Send it in to our email address: or post it to Cinema Head Cheese on Facebook.

Contest ends on July 5th, so hurry!

June 18, 2013

Cinema Head Cheese: The Podcast! #101 - Funknuts

Jeff, Kevin and Dave are all together for a silly hour spent mostly on Dave's trip to the World Horror Convention in New Orleans. He talks about the Bram Stoker Awards, his trip through the Dukes of Hazzard Museum and gives us a little Cajun vampire history.

Jeff and Kevin share some reviews as well as a short list of some interesting items sent by film distributors.

Dave sets the rules for our Cannibal Fat Camp contest, which everyone should have fun with.

Click here to listen or right click and choose "Save Link As..." to download.

A room at The Dukes of Hazzard Museum

You can always email us at or tweet us @CinHeadCheese.

Support Cinema Head Cheese and Abnormal Entertainment by clicking the links on our Sponsors page!

This episode is sponsored by the following:

June 16, 2013

Movie Review: A Labor Of Love (1975)

Directed by Robert Flaxman and Daniel Goldman

Movie Review by Greg Goodsell

The independently produced film “The Last Affair”, a serious drama to be shot in the Chicago area in the winter of 1975, 1976 or thereabouts was suddenly confronted with a daunting stipulation on the part of the producers. Twenty to 60 percent of the project would now have to have hardcore sex inserts in order to recoup investment. The cast and crew, while adopting the “show must go on” attitude are quick to learn -- that while held in low esteem, pornography should never be attempted by the inexperienced. The expected painfully funny scenes begin to unspool before the documentarian’s cameras.

A Labor of Love is a cruelly hilarious experience that unintentionally adds credibility to hardcore porno filmmakers … not everyone can simply switch on a camera and expect the performers to reenact sex acts, film it all and come up with an erotic scene. Both the crew – who use a handheld 16 mm camera that sounds like a lawnmower going over gravel – and the actors, who have their expected limitations, stumble around and try to make an ostensible “art film” with pound cake action.

June 13, 2013

Movie Review: Dangerous Liaisons (2012, Well Go USA)

...the...ooooof!!...oh-so deliciously diabolical, serpen-twining storyline that deftly makes up the sly and sensual 18th century Pierre Chodolos de Laclos novel, 'Les Liaisons dangereuses' is an intriguing odd-bird, as far as classic novels go, in that the ensuing events depicted therein, ideally coupled with the associated and sinister character cross-play within the story are just as intricately compelling and appreciative...perhaps even a bit more so...than the final outcome of the story, itself...the journey, more alluring satisfying than the destination, or the know, the old adage of 'getting there is half the fun'...very much comparably akin to that of not only appreciatively beholding  strikingly beautiful tapestry, as a whole, but also having an equally, if not higher regard for each and every stitch, in the tapestry's material. Reaching as far back as director Roger Vadim's 1959 rendition of the compellingly timeless tale (...the first, to take liberty in uniquely retooling the original story's proceedings and morality, to a different time and that case, adeptly melding it into the social niche of a jazzy-accented, contemporary 1950's France), this literary observation is never more comparatively poignant, in noting the varied and eclectic cinematic renditions of the classic literary work, over the years...that is, with the added inclusive and engaging intrigue, associated with the performances, themselves...making the proceedings all the more engaging...the perfectly coupled performers, bringing with them, an equally adept and engaging character chemistry. To varying degree, this has effectively, assuredly & readily worked quite appropriately in previous, well-received and critically acclaimed filmed versions...and respectably joining that honored and revered fold, the exotically sensuous and devilishly sinister 2012 Chinese production, "Wi-heom-han gyan-gye"...otherwise known as "Dangerous Liaisons"...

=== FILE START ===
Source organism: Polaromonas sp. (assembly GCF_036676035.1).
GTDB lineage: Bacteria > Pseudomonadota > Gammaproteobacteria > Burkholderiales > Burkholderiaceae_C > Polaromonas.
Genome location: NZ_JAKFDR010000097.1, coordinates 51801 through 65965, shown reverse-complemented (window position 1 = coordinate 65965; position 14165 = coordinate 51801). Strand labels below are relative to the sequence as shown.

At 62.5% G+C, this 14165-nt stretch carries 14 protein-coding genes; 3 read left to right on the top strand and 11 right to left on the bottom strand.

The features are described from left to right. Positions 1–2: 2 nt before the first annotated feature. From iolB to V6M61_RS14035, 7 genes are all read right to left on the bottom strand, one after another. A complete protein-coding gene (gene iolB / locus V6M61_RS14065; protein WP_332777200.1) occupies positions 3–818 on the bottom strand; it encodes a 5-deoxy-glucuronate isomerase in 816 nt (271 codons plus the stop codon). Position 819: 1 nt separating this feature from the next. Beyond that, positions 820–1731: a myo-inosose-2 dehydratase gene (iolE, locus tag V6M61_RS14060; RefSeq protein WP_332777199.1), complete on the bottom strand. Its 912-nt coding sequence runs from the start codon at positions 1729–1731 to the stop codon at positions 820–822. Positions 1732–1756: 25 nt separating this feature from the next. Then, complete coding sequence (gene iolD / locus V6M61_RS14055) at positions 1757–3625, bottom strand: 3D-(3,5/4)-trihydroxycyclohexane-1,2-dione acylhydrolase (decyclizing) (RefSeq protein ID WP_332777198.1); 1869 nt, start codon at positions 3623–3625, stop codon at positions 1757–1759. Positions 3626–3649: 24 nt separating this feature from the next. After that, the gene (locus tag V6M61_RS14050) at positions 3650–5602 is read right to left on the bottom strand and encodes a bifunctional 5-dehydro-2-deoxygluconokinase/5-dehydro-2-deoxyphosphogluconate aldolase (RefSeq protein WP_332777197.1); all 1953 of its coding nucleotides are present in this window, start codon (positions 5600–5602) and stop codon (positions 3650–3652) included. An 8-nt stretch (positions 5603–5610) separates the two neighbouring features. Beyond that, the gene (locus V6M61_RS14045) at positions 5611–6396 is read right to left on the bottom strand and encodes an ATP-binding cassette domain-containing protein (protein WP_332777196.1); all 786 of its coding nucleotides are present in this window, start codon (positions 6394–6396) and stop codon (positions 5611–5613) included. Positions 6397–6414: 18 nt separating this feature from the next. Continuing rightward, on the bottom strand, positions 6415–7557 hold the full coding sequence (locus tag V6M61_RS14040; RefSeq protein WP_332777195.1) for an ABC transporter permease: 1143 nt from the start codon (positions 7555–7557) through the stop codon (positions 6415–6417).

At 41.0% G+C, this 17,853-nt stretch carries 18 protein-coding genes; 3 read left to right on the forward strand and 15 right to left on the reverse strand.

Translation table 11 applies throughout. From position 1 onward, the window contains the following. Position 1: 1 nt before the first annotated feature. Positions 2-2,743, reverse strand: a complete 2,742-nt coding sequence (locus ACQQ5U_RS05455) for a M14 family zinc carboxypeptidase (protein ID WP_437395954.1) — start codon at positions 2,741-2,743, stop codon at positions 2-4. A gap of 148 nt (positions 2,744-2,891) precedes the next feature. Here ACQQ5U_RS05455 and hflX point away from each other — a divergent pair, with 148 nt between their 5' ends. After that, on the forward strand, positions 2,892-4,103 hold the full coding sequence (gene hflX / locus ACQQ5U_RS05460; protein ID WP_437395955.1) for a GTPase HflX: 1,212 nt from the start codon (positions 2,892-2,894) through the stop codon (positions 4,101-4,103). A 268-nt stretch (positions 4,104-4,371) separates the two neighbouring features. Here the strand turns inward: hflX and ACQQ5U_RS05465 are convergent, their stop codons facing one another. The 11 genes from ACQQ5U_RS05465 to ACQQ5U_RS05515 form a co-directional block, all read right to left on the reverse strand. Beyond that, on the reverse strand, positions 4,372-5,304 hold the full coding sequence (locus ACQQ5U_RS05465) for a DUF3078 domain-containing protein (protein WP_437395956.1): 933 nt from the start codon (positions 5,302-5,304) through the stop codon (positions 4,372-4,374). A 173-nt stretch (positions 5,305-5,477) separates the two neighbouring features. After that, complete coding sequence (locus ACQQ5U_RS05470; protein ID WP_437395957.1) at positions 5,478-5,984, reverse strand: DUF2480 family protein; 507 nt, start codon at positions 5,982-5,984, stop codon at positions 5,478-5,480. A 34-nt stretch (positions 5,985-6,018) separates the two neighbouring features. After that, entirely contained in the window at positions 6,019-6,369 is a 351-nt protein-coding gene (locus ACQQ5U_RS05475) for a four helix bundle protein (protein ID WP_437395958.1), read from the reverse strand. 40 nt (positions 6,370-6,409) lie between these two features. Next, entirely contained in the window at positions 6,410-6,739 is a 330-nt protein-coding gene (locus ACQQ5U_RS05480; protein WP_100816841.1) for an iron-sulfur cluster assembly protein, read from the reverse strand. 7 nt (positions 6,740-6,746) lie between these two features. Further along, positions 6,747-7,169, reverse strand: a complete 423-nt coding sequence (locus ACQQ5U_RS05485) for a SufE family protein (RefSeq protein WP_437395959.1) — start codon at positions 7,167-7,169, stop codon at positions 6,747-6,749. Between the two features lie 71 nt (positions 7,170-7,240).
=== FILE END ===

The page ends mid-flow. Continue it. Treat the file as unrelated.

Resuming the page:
June 11, 2013

Cinema Head Cheese: The Podcast! #100 - It Just Sort Of Happened

For the 100th podcast episode of Cinema Head Cheese, Kevin goes through the history of CHC with Dave. He then talks to Greg Goodsell about the good and bad in being a reviewer as well as Greg's favorite conventions. He praises the amazing writing staff with Jeff, and they each share a movie review. Kevin goes back in time to one of his favorite episodes featuring James DePaolo. He wraps the show up with our first contributor, Hal Astell. They discuss Hal's books, his website Apocalypse Later, and some of the most mind boggling choices in filmmaking.

Click here to listen or right click and choose "Save Link As..." to download.

You can always email us at or tweet us @CinHeadCheese.

Support Cinema Head Cheese and Abnormal Entertainment by clicking the links on our Sponsors page!

This episode is sponsored by the following:

June 10, 2013

Movie Review: Heavy Traffic (1973, Blu-ray)

Fritz The Cat director, Ralph Bakshi is a legend of sorts to many fans of animation and cult film aficionados alike. Bakshi's stuff can be kid friendly but most of his best celebrated works are his adult cartoons (Hey Good Lookin', Coonskin). On the heels of the X-rated hit Fritz The Cat, Bakshi jumps into the violent, perverse, oft hilarious abyss known only as Heavy Traffic. Shout Factory has taken liberties to clean up the film for Blu-ray and make it just dandy for admirers of this 70's, not-so-kiddo friendly cartoon.